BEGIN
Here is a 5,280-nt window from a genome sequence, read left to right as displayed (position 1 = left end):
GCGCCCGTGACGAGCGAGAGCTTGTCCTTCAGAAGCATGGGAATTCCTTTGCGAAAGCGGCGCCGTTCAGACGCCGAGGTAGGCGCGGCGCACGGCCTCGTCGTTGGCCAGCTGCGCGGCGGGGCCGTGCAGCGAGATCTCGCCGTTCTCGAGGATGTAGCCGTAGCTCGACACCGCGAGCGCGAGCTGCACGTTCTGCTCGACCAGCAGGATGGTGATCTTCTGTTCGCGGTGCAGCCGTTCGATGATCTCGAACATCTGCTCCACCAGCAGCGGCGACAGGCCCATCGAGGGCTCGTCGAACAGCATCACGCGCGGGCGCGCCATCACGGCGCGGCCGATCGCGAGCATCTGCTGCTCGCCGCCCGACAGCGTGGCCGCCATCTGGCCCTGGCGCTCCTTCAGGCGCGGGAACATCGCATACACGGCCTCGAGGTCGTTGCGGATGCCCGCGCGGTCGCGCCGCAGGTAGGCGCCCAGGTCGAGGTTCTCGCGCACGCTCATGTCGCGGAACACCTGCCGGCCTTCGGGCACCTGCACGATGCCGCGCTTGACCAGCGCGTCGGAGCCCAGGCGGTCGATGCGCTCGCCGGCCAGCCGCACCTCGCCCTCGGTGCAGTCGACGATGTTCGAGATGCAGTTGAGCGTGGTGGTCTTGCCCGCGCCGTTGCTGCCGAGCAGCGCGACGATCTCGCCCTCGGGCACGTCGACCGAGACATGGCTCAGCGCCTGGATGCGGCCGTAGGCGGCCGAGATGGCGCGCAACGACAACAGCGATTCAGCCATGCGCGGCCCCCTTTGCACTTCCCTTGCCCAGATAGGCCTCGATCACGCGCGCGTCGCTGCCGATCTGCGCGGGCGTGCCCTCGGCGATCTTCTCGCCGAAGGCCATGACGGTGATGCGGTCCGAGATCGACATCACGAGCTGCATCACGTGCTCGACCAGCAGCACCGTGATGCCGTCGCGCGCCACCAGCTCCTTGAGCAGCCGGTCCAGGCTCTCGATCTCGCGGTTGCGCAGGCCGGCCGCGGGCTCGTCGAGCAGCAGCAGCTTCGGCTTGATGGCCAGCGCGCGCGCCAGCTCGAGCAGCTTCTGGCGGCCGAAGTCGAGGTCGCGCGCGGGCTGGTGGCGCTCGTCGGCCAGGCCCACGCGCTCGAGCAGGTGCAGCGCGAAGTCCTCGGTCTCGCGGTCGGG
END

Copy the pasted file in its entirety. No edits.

Here is a 5,280-nt window from a genome sequence, read left to right as displayed (position 1 = left end):
GCGCCCGTGACGAGCGAGAGCTTGTCCTTCAGAAGCATGGGAATTCCTTTGCGAAAGCGGCGCCGTTCAGACGCCGAGGTAGGCGCGGCGCACGGCCTCGTCGTTGGCCAGCTGCGCGGCGGGGCCGTGCAGCGAGATCTCGCCGTTCTCGAGGATGTAGCCGTAGCTCGACACCGCGAGCGCGAGCTGCACGTTCTGCTCGACCAGCAGGATGGTGATCTTCTGTTCGCGGTGCAGCCGTTCGATGATCTCGAACATCTGCTCCACCAGCAGCGGCGACAGGCCCATCGAGGGCTCGTCGAACAGCATCACGCGCGGGCGCGCCATCACGGCGCGGCCGATCGCGAGCATCTGCTGCTCGCCGCCCGACAGCGTGGCCGCCATCTGGCCCTGGCGCTCCTTCAGGCGCGGGAACATCGCATACACGGCCTCGAGGTCGTTGCGGATGCCCGCGCGGTCGCGCCGCAGGTAGGCGCCCAGGTCGAGGTTCTCGCGCACGCTCATGTCGCGGAACACCTGCCGGCCTTCGGGCACCTGCACGATGCCGCGCTTGACCAGCGCGTCGGAGCCCAGGCGGTCGATGCGCTCGCCGGCCAGCCGCACCTCGCCCTCGGTGCAGTCGACGATGTTCGAGATGCAGTTGAGCGTGGTGGTCTTGCCCGCGCCGTTGCTGCCGAGCAGCGCGACGATCTCGCCCTCGGGCACGTCGACCGAGACATGGCTCAGCGCCTGGATGCGGCCGTAGGCGGCCGAGATGGCGCGCAACGACAACAGCGATTCAGCCATGCGCGGCCCCCTTTGCACTTCCCTTGCCCAGATAGGCCTCGATCACGCGCGCGTCGCTGCCGATCTGCGCGGGCGTGCCCTCGGCGATCTTCTCGCCGAAGGCCATGACGGTGATGCGGTCCGAGATCGACATCACGAGCTGCATCACGTGCTCGACCAGCAGCACCGTGATGCCGTCGCGCGCCACCAGCTCCTTGAGCAGCCGGTCCAGGCTCTCGATCTCGCGGTTGCGCAGGCCGGCCGCGGGCTCGTCGAGCAGCAGCAGCTTCGGCTTGATGGCCAGCGCGCGCGCCAGCTCGAGCAGCTTCTGGCGGCCGAAGTCGAGGTCGCGCGCGGGCTGGTGGCGCTCGTCGGCCAGGCCCACGCGCTCGAGCAGGTGCAGCGCGAAGTCCTCGGTCTCGCGGTCGGG